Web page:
Once the values are configured, runtime is pretty simple - toggle between the high and low load states (you could reverse them - the software doesn’t care), report the voltages and amperages, and do that until told to stop.
While doing that, I can hook up my scope and do some analysis!
You can see the drop on one of my battery packs - and around 0.05V (1%) ripple when under load. This is an old pack that’s seen a lot of use, but as far as I can tell things are still entirely within USB spec - which is to say, USB spec doesn’t say much about ripple, so you could have half a volt bouncing between min and max allowable voltages and be compliant - and why I’m interested in testing the supplies! There’s about 0.5V between the highest and lowest voltage seen during the transients, which is 10% of the voltage, and therefore worth paying attention to.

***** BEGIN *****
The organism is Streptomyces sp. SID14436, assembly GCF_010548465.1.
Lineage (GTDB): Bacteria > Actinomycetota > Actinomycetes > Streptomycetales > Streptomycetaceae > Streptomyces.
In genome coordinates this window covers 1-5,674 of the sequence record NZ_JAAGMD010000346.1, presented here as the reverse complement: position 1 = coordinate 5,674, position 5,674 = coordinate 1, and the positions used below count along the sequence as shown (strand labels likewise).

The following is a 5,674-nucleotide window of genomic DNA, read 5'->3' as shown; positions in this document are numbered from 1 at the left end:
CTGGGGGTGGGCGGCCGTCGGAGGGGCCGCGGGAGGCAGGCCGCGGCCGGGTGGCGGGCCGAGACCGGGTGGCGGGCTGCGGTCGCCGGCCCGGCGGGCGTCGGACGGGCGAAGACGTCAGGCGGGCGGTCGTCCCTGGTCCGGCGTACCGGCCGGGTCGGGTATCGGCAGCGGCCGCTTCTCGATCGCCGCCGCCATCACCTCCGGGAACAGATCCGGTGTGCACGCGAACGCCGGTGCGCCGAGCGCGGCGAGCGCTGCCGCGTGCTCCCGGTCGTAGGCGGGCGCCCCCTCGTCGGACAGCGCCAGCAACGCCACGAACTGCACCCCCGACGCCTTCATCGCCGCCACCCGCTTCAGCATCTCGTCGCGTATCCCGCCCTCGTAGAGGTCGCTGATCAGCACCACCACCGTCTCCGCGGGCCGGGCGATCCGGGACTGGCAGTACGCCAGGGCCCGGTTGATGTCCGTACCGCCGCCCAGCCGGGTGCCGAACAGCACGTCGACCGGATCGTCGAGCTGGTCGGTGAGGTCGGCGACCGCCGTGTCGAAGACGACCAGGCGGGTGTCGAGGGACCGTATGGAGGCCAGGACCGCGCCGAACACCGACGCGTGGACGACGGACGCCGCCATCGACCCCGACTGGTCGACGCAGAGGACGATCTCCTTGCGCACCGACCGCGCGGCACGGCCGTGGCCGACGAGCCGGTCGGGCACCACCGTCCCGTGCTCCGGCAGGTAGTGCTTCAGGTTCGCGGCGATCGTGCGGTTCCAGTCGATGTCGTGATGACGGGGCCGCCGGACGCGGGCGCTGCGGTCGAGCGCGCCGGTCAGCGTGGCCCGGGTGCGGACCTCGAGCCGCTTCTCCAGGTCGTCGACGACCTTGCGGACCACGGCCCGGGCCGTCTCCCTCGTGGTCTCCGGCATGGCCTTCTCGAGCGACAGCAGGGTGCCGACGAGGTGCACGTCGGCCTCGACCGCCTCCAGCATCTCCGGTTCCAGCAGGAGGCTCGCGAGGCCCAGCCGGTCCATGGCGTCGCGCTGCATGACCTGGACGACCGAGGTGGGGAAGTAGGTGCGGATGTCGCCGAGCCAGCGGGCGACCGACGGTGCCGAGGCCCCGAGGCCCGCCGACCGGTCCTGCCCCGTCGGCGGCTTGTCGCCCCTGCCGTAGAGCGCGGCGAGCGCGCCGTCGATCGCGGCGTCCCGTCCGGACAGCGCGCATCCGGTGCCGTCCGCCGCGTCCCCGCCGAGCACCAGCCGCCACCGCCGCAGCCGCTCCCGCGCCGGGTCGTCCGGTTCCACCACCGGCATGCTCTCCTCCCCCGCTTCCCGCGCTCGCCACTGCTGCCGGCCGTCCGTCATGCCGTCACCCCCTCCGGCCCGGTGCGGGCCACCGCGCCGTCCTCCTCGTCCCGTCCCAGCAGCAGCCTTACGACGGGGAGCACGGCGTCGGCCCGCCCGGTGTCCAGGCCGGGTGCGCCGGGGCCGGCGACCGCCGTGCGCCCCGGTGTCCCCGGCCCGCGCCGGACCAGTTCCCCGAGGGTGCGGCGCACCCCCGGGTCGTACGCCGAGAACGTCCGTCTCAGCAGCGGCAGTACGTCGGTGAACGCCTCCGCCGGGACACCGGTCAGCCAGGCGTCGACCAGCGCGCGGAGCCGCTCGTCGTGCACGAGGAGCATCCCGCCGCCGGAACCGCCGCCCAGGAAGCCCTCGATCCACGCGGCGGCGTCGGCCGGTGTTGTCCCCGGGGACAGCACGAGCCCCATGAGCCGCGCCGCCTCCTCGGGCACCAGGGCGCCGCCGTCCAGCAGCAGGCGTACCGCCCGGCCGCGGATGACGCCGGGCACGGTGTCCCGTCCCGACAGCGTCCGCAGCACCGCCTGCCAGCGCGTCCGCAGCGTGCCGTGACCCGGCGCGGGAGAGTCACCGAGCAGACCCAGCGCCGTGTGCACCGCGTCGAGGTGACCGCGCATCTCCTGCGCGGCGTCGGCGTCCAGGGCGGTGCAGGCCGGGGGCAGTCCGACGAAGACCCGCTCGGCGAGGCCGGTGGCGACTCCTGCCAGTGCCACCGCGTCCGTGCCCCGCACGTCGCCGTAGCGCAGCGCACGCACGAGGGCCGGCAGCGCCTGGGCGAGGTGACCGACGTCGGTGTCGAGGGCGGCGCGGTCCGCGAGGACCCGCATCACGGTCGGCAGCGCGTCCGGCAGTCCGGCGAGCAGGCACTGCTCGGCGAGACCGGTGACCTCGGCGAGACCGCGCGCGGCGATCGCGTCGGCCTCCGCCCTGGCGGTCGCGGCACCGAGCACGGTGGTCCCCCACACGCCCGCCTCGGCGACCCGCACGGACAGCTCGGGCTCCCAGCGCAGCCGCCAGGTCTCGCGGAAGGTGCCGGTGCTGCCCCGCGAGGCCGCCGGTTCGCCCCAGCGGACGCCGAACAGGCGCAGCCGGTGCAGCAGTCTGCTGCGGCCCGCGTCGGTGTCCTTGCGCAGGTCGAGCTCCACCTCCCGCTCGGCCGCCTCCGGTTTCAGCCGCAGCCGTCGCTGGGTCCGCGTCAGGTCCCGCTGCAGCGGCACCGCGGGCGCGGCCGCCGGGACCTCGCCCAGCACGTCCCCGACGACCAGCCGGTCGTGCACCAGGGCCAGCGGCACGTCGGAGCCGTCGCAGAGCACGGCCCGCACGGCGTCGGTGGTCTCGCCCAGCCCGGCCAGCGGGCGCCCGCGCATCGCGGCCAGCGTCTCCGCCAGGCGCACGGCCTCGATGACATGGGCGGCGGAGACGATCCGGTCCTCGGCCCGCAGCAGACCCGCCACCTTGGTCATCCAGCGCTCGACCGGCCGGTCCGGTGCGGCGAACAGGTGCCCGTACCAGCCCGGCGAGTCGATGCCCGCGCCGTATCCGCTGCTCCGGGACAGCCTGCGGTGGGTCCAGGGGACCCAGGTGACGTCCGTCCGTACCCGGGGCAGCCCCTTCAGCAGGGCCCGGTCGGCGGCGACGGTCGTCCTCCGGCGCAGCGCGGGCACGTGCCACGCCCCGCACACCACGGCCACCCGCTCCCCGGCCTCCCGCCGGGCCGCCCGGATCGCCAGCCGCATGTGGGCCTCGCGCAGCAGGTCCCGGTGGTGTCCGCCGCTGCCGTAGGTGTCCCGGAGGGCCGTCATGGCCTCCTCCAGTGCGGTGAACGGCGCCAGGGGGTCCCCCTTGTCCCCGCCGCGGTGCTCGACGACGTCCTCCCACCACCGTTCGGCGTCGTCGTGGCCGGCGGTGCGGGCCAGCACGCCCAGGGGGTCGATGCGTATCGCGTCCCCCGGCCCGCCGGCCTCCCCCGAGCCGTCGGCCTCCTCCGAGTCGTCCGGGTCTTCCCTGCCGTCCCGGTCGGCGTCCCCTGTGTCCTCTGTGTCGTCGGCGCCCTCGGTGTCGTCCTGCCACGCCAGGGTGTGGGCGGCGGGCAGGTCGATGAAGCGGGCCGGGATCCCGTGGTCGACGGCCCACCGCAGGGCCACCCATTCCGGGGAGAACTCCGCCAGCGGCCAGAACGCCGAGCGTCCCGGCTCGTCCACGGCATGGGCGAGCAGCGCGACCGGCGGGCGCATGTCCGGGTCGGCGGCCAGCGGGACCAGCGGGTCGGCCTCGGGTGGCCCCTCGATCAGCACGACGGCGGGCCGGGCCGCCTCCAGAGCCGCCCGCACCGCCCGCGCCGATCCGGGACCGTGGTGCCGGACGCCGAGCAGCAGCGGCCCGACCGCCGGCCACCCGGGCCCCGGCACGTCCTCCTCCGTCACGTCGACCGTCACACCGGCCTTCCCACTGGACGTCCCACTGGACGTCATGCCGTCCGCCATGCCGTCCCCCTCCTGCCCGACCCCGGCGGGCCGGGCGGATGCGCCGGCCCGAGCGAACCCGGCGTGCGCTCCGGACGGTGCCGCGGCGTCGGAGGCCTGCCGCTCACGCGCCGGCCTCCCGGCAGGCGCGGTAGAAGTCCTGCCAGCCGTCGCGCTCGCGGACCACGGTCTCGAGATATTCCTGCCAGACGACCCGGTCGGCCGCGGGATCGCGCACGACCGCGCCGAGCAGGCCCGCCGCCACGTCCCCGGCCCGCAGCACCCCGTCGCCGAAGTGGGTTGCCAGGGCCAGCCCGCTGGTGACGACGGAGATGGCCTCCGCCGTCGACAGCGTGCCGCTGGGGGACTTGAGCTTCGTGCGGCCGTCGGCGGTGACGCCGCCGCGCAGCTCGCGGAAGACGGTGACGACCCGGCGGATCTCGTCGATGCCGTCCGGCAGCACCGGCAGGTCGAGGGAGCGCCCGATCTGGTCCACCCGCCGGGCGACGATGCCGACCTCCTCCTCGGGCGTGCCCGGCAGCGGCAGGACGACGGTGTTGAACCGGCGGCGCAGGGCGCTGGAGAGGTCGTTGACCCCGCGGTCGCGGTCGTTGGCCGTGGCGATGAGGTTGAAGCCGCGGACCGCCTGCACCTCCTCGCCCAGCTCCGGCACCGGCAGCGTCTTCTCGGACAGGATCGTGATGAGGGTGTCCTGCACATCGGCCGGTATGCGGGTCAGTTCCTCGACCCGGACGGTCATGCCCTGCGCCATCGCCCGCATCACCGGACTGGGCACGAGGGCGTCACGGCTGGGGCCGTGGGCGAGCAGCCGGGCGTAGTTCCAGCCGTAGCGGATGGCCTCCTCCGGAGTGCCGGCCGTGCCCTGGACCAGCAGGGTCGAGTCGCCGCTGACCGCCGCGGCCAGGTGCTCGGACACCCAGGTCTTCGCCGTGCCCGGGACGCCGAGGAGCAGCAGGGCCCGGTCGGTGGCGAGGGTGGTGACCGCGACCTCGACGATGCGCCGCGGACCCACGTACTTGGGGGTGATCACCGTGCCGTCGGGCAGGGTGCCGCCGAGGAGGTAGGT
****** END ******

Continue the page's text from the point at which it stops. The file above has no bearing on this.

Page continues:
With the test program running, the LCD shows the low and high voltages and amperages (as measured across the device). This is mostly for sanity checking purposes, but I have the data - I may as well display it!
So, that’s it for this build!
If you’re interested, here’s a list of most of the parts I used. They’re all eBay sources, since I don’t really care when I get my parts, as long as they show up eventually. I have no problems waiting a few weeks for parts if they’re shipping out of China (also, I have a lot of parts bins, so I just order a lot and keep the spares around).
And a bunch of wire.